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Tuesday, September 26, 2023

UAW will extend strike pay to 600 laid-off Ford workers, potential GM layoffs

The United Auto Workers’ targeted approach to striking the Big Three has already tipped dominoes and stymied other areas of production.

The UAW has decided to offer the $500 weekly strike pay to any workers who are laid off as a result of the strike.

About 600 Ford employees were left in limbo temporarily as their work was idled as their neighboring division walked out. It’s possible the same will happen for General Motors workers in Kansas City as part production is stopped at a striking Missouri plant.

The union maintains that it is a company decision to trigger layoffs. UAW President Shawn Fain said layoffs were a way for the Big Three to “squeeze on our members to settle for less.”

“Their plan won’t work,” Fain said. “The UAW will make sure any worker laid off in the Big Three’s latest attack will not go without an income. We’ll organize one day longer than they can and go the distance to win economic and social justice at the Big Three.”

Related: UAW President Shawn Fain responds to Ford, GM layoffs: ‘Their plan won’t work’

The UAW strike fund is estimated to sit at $825 million. Paying out nearly 150,000 UAW members simultaneously across the nation would limit the strike length to less than three months, experts say. The UAW’s rolling strike is seen as a cost-saving measure as well as giving the union the element of surprise.

But adding laid-off workers to payroll, plus undetermined healthcare costs, could cut more quickly into that fund.

About 13,000 workers were selected Friday to strike, meaning the UAW is spending approximately $6.5 million daily so far, not including laid off workers. Monday marked the fourth day of the strike.

Sources familiar with the UAW negotiating team said there has been movement on demands and leadership continued to meet with all three companies over the weekend and into Monday.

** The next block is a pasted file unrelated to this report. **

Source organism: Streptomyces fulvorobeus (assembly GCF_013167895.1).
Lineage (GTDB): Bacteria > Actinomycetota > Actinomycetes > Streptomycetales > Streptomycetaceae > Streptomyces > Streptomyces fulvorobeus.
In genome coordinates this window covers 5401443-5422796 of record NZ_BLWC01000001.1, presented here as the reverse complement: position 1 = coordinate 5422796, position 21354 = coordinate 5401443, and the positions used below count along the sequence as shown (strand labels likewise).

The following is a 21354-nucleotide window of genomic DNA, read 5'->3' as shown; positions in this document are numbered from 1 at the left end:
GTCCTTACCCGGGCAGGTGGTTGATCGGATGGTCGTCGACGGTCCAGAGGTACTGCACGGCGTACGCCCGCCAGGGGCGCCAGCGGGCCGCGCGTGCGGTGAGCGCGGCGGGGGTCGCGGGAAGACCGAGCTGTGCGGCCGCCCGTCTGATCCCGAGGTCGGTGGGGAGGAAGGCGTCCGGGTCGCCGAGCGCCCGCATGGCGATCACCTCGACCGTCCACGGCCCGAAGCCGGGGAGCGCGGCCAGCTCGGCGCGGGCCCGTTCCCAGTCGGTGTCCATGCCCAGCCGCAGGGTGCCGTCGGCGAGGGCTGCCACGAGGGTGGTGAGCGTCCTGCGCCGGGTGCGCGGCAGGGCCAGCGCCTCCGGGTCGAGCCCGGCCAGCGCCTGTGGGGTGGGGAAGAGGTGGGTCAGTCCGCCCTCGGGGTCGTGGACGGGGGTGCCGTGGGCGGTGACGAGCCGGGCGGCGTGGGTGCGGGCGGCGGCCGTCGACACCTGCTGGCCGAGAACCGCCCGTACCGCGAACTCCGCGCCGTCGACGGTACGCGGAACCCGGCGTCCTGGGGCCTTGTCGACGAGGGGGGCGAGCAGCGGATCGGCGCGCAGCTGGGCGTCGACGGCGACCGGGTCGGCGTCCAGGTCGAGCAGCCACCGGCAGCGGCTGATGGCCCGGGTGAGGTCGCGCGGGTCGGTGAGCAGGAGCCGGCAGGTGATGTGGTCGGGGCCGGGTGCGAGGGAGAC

A statement from Stellantis characterized Monday’s bargaining discussion as “constructive and focused on where we can find common ground to reach an agreement that provides a bridge to the future by enabling the company to meet the challenges of electrification.”

Ford’s Michigan Assembly Plant in Wayne was chosen as the strike target against Ford, and it is the only selected Michigan plant. At midnight Friday, Sept. 15, approximately 3,300 Ford workers were officially on strike. Specifically, the paint and final assembly workers.

That left about 600 non-striking UAW workers in the body construction department and south sub-assembly area of integrated stamping without components they needed from the striking department. Ford told them not to report to work on Friday, officially issuing the first layoffs of the strike.

On Friday, the line to sign up for benefits snaked around Local 900′s union hall across from the Ford picket line.

“Our production system is highly interconnected, which means the UAW’s targeted strike strategy will have knock-on effects for facilities that are not directly targeted for a work stoppage,” Ford said in a statement.

The UAW’s strike target at GM’s Wentzville Assembly in Missouri already had a “negative ripple effect” the company said in a statement.

The Fairfax Assembly in Kansas will likely have to idle as soon as next week, laying off 2,000 workers. Wentzville supplies critical stamping operations needed to move forward with production at Fairfax, GM said.

“We have said repeatedly that nobody wins in a strike, and that effects go well beyond our employees on the plant floor and negatively impact our customers, suppliers and the communities where we do business. What happened to our Fairfax team members is a clear and immediate demonstration of that fact,” GM said.

“We will continue to bargain in good faith with the union to reach an agreement as quickly as possible for the benefit of our team members, customers, suppliers and communities across the U.S. In the meantime, our priority is the safety of our workforce.”

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